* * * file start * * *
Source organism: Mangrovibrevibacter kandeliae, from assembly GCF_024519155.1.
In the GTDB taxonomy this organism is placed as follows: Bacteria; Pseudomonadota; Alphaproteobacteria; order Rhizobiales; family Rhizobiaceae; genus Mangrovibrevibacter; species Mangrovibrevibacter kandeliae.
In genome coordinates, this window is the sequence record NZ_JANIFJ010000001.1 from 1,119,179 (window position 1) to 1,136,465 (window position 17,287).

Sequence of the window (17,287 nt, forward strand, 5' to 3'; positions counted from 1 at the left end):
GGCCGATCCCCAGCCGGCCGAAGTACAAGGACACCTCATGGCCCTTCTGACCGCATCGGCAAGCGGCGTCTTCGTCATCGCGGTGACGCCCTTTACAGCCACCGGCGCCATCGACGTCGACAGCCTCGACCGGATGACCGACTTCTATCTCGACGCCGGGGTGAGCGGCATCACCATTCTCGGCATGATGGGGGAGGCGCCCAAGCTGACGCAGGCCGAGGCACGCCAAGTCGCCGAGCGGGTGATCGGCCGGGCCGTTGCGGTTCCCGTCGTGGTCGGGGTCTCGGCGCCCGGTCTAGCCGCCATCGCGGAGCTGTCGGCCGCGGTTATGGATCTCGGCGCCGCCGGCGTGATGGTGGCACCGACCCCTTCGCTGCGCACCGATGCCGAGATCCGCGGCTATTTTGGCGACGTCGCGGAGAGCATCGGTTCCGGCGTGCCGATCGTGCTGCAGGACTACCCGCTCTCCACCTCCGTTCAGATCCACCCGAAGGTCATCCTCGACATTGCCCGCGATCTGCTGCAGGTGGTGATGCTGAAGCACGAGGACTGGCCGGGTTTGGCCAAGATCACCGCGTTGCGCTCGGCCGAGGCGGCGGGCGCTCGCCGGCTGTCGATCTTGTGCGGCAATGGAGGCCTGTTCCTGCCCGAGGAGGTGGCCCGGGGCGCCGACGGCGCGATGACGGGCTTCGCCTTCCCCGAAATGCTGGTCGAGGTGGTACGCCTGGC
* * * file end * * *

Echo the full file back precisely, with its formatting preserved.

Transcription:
Source organism: Mangrovibrevibacter kandeliae, from assembly GCF_024519155.1.
In the GTDB taxonomy this organism is placed as follows: Bacteria; Pseudomonadota; Alphaproteobacteria; order Rhizobiales; family Rhizobiaceae; genus Mangrovibrevibacter; species Mangrovibrevibacter kandeliae.
In genome coordinates, this window is the sequence record NZ_JANIFJ010000001.1 from 1,119,179 (window position 1) to 1,136,465 (window position 17,287).

Sequence of the window (17,287 nt, forward strand, 5' to 3'; positions counted from 1 at the left end):
GGCCGATCCCCAGCCGGCCGAAGTACAAGGACACCTCATGGCCCTTCTGACCGCATCGGCAAGCGGCGTCTTCGTCATCGCGGTGACGCCCTTTACAGCCACCGGCGCCATCGACGTCGACAGCCTCGACCGGATGACCGACTTCTATCTCGACGCCGGGGTGAGCGGCATCACCATTCTCGGCATGATGGGGGAGGCGCCCAAGCTGACGCAGGCCGAGGCACGCCAAGTCGCCGAGCGGGTGATCGGCCGGGCCGTTGCGGTTCCCGTCGTGGTCGGGGTCTCGGCGCCCGGTCTAGCCGCCATCGCGGAGCTGTCGGCCGCGGTTATGGATCTCGGCGCCGCCGGCGTGATGGTGGCACCGACCCCTTCGCTGCGCACCGATGCCGAGATCCGCGGCTATTTTGGCGACGTCGCGGAGAGCATCGGTTCCGGCGTGCCGATCGTGCTGCAGGACTACCCGCTCTCCACCTCCGTTCAGATCCACCCGAAGGTCATCCTCGACATTGCCCGCGATCTGCTGCAGGTGGTGATGCTGAAGCACGAGGACTGGCCGGGTTTGGCCAAGATCACCGCGTTGCGCTCGGCCGAGGCGGCGGGCGCTCGCCGGCTGTCGATCTTGTGCGGCAATGGAGGCCTGTTCCTGCCCGAGGAGGTGGCCCGGGGCGCCGACGGCGCGATGACGGGCTTCGCCTTCCCCGAAATGCTGGTCGAGGTGGTACGCCTGGC